“It’s been fantastic to see how the Collaborative has grown and to be a part of that building process. I’ve made a lot of professional connections with like-minded endocrinologists who are doing similar work but may have different solutions to related problems. I come back with effective ideas to implement every time we engage,” said Alonso.

Current areas of research

Alonso explained that his primary academic interest is in improving the delivery of care to children and adults with T1D. “My interest is where the rubber meets the road — where we have the evidence for interventions that work — and we want to get them into the hands of our patients.”

For example, “We know that when we put kids on CGM, their blood sugars are better. So how do we get patients on it faster, and sooner, and help them to be more successful with it. That’s what I’m interested in – it’s a lot of process improvement.”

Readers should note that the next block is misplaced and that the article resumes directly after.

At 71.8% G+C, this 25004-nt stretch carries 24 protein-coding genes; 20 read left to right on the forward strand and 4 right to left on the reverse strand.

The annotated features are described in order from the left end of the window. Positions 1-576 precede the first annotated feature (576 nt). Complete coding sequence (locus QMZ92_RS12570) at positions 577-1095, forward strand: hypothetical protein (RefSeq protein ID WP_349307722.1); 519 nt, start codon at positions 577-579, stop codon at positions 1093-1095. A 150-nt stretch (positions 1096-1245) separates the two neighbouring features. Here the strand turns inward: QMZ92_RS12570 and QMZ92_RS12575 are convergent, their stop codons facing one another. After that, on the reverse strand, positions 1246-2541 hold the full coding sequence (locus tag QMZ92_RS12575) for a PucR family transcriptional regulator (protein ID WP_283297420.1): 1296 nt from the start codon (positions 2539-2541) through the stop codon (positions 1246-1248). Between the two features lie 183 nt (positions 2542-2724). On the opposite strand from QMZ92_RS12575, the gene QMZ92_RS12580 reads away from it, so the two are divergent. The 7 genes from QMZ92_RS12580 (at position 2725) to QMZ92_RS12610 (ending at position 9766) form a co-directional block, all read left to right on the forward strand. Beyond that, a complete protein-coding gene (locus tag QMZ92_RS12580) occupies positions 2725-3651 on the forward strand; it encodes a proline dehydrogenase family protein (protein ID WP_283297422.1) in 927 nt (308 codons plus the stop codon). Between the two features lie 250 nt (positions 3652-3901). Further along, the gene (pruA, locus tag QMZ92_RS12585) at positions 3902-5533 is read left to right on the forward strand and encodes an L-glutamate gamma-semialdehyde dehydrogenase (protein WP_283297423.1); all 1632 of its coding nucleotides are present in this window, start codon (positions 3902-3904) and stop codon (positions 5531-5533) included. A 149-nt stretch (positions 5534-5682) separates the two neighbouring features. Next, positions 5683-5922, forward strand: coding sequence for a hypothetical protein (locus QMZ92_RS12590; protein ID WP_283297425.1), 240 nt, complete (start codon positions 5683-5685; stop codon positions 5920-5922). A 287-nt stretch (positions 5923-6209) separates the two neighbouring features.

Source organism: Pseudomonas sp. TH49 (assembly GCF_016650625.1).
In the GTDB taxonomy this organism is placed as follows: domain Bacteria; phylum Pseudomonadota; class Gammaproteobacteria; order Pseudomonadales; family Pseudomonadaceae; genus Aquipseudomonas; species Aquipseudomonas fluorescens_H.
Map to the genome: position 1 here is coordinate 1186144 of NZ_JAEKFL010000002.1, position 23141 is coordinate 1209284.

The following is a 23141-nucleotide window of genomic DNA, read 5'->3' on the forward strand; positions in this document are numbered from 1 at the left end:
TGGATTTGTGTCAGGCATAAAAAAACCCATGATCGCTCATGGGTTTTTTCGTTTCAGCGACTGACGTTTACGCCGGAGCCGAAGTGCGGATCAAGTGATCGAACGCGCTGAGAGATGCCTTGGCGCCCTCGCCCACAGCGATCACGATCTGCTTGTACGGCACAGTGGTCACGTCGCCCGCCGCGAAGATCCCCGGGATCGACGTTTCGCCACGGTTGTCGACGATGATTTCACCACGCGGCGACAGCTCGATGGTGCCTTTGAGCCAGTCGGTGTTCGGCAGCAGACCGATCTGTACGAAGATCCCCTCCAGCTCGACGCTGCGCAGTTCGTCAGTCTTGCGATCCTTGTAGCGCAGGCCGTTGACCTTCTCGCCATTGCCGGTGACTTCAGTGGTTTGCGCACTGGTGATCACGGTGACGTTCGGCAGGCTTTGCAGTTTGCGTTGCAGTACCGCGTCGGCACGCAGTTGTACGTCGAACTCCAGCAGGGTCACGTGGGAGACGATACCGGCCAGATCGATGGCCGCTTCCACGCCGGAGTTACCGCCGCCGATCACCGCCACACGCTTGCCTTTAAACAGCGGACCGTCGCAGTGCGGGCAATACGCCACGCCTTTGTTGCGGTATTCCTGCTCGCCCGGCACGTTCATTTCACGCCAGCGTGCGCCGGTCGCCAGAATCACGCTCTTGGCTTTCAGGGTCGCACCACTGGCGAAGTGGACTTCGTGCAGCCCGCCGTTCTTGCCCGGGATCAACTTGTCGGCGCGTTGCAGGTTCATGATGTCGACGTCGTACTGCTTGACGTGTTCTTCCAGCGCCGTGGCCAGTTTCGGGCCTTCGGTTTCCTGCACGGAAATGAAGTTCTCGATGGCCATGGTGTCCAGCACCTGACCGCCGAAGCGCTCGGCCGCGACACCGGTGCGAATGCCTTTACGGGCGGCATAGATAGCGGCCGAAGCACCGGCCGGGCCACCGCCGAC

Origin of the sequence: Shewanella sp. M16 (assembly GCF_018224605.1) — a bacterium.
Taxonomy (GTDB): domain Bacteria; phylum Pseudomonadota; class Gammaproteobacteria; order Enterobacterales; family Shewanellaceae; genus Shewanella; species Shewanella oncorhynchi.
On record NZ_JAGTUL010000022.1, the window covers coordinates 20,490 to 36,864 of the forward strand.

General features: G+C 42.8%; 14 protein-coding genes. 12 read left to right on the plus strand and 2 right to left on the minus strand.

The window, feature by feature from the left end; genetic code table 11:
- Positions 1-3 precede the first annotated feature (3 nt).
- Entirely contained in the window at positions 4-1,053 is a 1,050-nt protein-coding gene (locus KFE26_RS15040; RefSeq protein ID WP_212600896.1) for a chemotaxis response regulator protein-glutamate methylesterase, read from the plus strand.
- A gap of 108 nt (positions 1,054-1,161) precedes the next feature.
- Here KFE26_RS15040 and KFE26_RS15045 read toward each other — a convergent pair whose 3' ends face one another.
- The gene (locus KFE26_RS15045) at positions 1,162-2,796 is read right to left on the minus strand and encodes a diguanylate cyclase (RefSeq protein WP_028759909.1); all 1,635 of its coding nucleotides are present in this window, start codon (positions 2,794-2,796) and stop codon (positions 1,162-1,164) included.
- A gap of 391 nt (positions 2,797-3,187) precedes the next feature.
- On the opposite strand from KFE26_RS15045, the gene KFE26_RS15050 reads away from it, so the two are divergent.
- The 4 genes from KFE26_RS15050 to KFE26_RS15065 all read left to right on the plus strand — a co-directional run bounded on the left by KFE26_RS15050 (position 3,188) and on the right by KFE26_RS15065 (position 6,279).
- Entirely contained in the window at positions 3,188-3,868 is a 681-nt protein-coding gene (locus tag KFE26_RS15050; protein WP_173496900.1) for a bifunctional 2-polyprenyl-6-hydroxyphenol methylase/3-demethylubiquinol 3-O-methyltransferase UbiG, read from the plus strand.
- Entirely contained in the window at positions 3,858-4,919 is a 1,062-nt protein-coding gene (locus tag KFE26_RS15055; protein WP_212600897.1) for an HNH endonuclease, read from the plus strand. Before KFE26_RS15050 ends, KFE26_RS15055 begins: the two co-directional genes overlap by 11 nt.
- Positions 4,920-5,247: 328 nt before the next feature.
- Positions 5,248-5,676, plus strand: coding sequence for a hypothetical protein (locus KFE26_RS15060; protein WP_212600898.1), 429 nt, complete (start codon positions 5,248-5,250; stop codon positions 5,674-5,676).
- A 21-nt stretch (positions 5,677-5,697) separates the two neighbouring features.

Alonso is on the front end of identifying ways to streamline T1D care, allowing more time to be spent with his patients. He says, “Some things may not be of academic interest, but they do make a big impact upon delivery of care.” Take school health plans for instance; a few years ago, Barbara Davis Center discovered their clinic generated over 1,200 plans in the month of August alone. They have about 1,000 clinic visits per month, and the other requests are generated from voicemails needing service; this seemed like a logical area to automate — and they’ve saved hundreds of hours by doing so, freeing up time to do things that are value-adds for families.

“This is the head space that I’m usually in — the ideal state of efficiency is connecting with the patient and family more. And many of these ideas are generated from my involvement in the Collaborative,” said Alonso.